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New Cases of Interest - April 13, 2010
Pellegrino v. Robert Half International, Inc. (2010) 182 Cal.App.4th 87. Defendant is a temporary staffing firm which was sued by employees for alleged wage and hour violations and unfair competition. A provision in the employment agreements which the plaintiffs had with defendant specified that the statute of limitations for employee claims would be limited to six months. Both the trial court and the Court of Appeal found that these provisions were unenforceable. Providing for limitations of statutory claims is precluded by Labor Code section 219 and cannot be shortened pursuant to a contractual provision specifying a time which is less than that set forth by statute.
Lobo v. Tamco (2010) 182 Cal.App.4th 297. In this case wrongful death actions were brought by the survivors of a deputy sheriff killed in a vehicular collision alleging negligent operation of a motor vehicle by an employee while acting in the course and scope of employment, and naming both the employee and the employer. The court found that the evidence supported a finding in favor of the plaintiffs against the employer, with the evidence indicating that the employer required the employee to make his car available whenever it was necessary for him to visit customer sites, and that the employer derived a benefit from the availability of the employer’s car. This evidence was sufficient to avoid summary judgment in favor of the employer, and the matter was returned to the trial court for trial.
Diaz v. Carcamo (2010) 182 Cal.App.4th 339. This is another case involving potential employer vicarious liability in an automobile collision in which the plaintiff claimed that a truck driver’s employer was liable for its negligence in the hiring and retention of the truck driver who had caused an accident. The court here found that evidence as to the truck driver’s prior employment and driving accident history was properly admissible even when the employer admitted that it was vicariously liable. The negligent hiring of an employee gave rise to a theory of direct liability independent of the vicarious liability theory allowing the admission of such evidence.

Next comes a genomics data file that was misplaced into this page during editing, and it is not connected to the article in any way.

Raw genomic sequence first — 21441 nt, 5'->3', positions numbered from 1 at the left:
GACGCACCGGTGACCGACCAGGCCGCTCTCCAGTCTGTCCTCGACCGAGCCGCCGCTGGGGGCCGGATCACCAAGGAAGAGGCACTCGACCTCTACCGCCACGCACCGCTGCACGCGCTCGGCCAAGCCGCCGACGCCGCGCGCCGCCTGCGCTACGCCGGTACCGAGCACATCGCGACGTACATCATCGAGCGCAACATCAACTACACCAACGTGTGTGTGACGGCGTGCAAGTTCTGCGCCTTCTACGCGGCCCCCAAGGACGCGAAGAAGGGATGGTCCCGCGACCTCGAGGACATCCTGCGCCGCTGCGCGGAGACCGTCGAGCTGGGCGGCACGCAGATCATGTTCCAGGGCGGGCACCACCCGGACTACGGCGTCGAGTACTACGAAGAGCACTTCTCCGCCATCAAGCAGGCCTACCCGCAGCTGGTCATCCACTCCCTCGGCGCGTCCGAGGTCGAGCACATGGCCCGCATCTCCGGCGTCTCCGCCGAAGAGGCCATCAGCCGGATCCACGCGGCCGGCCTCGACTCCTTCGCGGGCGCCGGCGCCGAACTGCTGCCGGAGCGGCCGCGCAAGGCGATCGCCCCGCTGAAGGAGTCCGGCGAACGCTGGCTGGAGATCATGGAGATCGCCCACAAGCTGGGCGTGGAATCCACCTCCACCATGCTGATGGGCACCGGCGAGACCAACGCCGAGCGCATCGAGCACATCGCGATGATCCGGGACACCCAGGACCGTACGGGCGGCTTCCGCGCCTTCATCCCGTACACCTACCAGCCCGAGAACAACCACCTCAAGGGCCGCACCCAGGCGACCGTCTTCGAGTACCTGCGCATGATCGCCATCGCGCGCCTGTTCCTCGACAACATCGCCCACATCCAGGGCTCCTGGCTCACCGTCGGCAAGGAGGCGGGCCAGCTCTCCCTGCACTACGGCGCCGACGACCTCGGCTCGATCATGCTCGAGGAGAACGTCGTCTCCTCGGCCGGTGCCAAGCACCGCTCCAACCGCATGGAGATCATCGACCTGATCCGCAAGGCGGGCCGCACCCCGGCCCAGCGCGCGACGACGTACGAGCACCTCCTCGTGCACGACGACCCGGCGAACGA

Clearlake Riviera Community Association v. Cramer (2010) 182 Cal.App.4th 459. Homeowners had constructed a home within a common interest development that exceeded the height limit for homes in the development and an action was brought by the community association to abate the violation. The Court of Appeal affirmed a trial court finding that it was proper to infer that the Community Association had properly adopted a guideline on height limitations based on circumstantial evidence of long enforcement of that guideline, even though no evidence was provided that the use restrictions were initially properly adopted. There was also no abuse of discretion in the trial court’s decision to require compliance with these guidelines rather than to award monetary damages and substantial evidence supported the court’s finding that the height violation was an intentional act by the homeowner.